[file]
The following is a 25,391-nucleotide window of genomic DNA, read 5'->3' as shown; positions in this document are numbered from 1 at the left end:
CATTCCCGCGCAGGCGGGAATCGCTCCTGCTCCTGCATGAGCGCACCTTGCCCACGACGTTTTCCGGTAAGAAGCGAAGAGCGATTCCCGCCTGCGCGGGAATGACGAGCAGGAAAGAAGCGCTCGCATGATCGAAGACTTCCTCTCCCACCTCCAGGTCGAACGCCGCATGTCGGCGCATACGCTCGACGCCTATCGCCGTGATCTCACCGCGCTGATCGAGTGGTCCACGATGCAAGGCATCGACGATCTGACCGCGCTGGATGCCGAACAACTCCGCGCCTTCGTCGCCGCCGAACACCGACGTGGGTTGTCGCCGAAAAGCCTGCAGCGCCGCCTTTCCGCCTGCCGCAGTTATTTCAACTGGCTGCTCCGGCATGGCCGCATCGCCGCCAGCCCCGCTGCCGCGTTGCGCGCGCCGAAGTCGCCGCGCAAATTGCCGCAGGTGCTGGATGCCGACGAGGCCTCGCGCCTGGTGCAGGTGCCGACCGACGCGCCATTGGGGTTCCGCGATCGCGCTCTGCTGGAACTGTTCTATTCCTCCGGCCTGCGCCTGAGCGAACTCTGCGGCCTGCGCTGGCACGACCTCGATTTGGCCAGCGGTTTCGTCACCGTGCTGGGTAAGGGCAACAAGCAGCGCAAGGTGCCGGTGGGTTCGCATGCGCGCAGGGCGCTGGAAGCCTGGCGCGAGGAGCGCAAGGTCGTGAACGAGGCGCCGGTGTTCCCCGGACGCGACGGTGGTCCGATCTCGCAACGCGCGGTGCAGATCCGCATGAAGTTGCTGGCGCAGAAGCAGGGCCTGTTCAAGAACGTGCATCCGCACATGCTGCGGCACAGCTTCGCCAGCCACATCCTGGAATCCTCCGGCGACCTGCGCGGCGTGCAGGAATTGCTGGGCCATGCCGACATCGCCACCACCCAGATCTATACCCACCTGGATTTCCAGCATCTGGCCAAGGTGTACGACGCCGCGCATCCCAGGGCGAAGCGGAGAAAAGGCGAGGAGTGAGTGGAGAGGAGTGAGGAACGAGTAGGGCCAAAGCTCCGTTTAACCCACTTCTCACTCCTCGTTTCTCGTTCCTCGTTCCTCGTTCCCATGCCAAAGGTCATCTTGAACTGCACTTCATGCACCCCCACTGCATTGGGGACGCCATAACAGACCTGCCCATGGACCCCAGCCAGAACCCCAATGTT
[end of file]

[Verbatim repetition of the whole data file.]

The following is a 25,391-nucleotide window of genomic DNA, read 5'->3' as shown; positions in this document are numbered from 1 at the left end:
CATTCCCGCGCAGGCGGGAATCGCTCCTGCTCCTGCATGAGCGCACCTTGCCCACGACGTTTTCCGGTAAGAAGCGAAGAGCGATTCCCGCCTGCGCGGGAATGACGAGCAGGAAAGAAGCGCTCGCATGATCGAAGACTTCCTCTCCCACCTCCAGGTCGAACGCCGCATGTCGGCGCATACGCTCGACGCCTATCGCCGTGATCTCACCGCGCTGATCGAGTGGTCCACGATGCAAGGCATCGACGATCTGACCGCGCTGGATGCCGAACAACTCCGCGCCTTCGTCGCCGCCGAACACCGACGTGGGTTGTCGCCGAAAAGCCTGCAGCGCCGCCTTTCCGCCTGCCGCAGTTATTTCAACTGGCTGCTCCGGCATGGCCGCATCGCCGCCAGCCCCGCTGCCGCGTTGCGCGCGCCGAAGTCGCCGCGCAAATTGCCGCAGGTGCTGGATGCCGACGAGGCCTCGCGCCTGGTGCAGGTGCCGACCGACGCGCCATTGGGGTTCCGCGATCGCGCTCTGCTGGAACTGTTCTATTCCTCCGGCCTGCGCCTGAGCGAACTCTGCGGCCTGCGCTGGCACGACCTCGATTTGGCCAGCGGTTTCGTCACCGTGCTGGGTAAGGGCAACAAGCAGCGCAAGGTGCCGGTGGGTTCGCATGCGCGCAGGGCGCTGGAAGCCTGGCGCGAGGAGCGCAAGGTCGTGAACGAGGCGCCGGTGTTCCCCGGACGCGACGGTGGTCCGATCTCGCAACGCGCGGTGCAGATCCGCATGAAGTTGCTGGCGCAGAAGCAGGGCCTGTTCAAGAACGTGCATCCGCACATGCTGCGGCACAGCTTCGCCAGCCACATCCTGGAATCCTCCGGCGACCTGCGCGGCGTGCAGGAATTGCTGGGCCATGCCGACATCGCCACCACCCAGATCTATACCCACCTGGATTTCCAGCATCTGGCCAAGGTGTACGACGCCGCGCATCCCAGGGCGAAGCGGAGAAAAGGCGAGGAGTGAGTGGAGAGGAGTGAGGAACGAGTAGGGCCAAAGCTCCGTTTAACCCACTTCTCACTCCTCGTTTCTCGTTCCTCGTTCCTCGTTCCCATGCCAAAGGTCATCTTGAACTGCACTTCATGCACCCCCACTGCATTGGGGACGCCATAACAGACCTGCCCATGGACCCCAGCCAGAACCCCAATGTT